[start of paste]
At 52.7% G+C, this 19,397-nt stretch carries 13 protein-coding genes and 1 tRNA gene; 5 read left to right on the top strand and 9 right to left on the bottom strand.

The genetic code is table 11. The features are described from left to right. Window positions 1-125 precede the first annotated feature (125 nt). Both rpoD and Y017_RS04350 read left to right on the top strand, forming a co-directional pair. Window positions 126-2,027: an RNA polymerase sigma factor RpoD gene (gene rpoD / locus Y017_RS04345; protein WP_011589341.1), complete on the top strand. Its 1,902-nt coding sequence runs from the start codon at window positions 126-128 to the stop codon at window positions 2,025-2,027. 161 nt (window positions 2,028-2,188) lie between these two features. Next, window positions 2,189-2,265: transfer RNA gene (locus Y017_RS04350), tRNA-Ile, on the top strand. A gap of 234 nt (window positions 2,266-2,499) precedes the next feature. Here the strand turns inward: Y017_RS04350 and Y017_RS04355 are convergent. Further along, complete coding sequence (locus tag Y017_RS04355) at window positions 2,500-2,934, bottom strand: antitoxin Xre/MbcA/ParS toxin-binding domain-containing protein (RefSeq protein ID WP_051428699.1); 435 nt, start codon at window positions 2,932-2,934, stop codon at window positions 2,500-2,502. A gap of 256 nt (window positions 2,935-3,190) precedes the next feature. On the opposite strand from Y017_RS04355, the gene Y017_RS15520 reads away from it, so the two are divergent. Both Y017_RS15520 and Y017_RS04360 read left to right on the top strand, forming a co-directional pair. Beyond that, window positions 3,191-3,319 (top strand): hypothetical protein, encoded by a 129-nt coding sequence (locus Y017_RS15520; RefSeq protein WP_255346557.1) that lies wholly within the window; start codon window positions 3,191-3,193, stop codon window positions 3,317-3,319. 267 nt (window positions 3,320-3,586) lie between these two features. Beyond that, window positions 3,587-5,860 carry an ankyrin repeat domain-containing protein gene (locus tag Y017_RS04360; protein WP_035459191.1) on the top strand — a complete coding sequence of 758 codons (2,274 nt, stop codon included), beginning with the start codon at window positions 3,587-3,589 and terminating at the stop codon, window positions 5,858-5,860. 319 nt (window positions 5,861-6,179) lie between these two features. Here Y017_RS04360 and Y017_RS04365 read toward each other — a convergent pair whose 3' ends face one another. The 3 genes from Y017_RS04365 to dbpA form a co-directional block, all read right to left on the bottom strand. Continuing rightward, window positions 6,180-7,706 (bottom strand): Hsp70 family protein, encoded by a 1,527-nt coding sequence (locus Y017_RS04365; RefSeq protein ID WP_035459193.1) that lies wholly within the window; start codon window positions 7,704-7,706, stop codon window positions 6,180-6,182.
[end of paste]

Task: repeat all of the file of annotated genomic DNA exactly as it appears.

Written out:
At 52.7% G+C, this 19,397-nt stretch carries 13 protein-coding genes and 1 tRNA gene; 5 read left to right on the top strand and 9 right to left on the bottom strand.

The genetic code is table 11. The features are described from left to right. Window positions 1-125 precede the first annotated feature (125 nt). Both rpoD and Y017_RS04350 read left to right on the top strand, forming a co-directional pair. Window positions 126-2,027: an RNA polymerase sigma factor RpoD gene (gene rpoD / locus Y017_RS04345; protein WP_011589341.1), complete on the top strand. Its 1,902-nt coding sequence runs from the start codon at window positions 126-128 to the stop codon at window positions 2,025-2,027. 161 nt (window positions 2,028-2,188) lie between these two features. Next, window positions 2,189-2,265: transfer RNA gene (locus Y017_RS04350), tRNA-Ile, on the top strand. A gap of 234 nt (window positions 2,266-2,499) precedes the next feature. Here the strand turns inward: Y017_RS04350 and Y017_RS04355 are convergent. Further along, complete coding sequence (locus tag Y017_RS04355) at window positions 2,500-2,934, bottom strand: antitoxin Xre/MbcA/ParS toxin-binding domain-containing protein (RefSeq protein ID WP_051428699.1); 435 nt, start codon at window positions 2,932-2,934, stop codon at window positions 2,500-2,502. A gap of 256 nt (window positions 2,935-3,190) precedes the next feature. On the opposite strand from Y017_RS04355, the gene Y017_RS15520 reads away from it, so the two are divergent. Both Y017_RS15520 and Y017_RS04360 read left to right on the top strand, forming a co-directional pair. Beyond that, window positions 3,191-3,319 (top strand): hypothetical protein, encoded by a 129-nt coding sequence (locus Y017_RS15520; RefSeq protein WP_255346557.1) that lies wholly within the window; start codon window positions 3,191-3,193, stop codon window positions 3,317-3,319. 267 nt (window positions 3,320-3,586) lie between these two features. Beyond that, window positions 3,587-5,860 carry an ankyrin repeat domain-containing protein gene (locus tag Y017_RS04360; protein WP_035459191.1) on the top strand — a complete coding sequence of 758 codons (2,274 nt, stop codon included), beginning with the start codon at window positions 3,587-3,589 and terminating at the stop codon, window positions 5,858-5,860. 319 nt (window positions 5,861-6,179) lie between these two features. Here Y017_RS04360 and Y017_RS04365 read toward each other — a convergent pair whose 3' ends face one another. The 3 genes from Y017_RS04365 to dbpA form a co-directional block, all read right to left on the bottom strand. Continuing rightward, window positions 6,180-7,706 (bottom strand): Hsp70 family protein, encoded by a 1,527-nt coding sequence (locus Y017_RS04365; RefSeq protein ID WP_035459193.1) that lies wholly within the window; start codon window positions 7,704-7,706, stop codon window positions 6,180-6,182.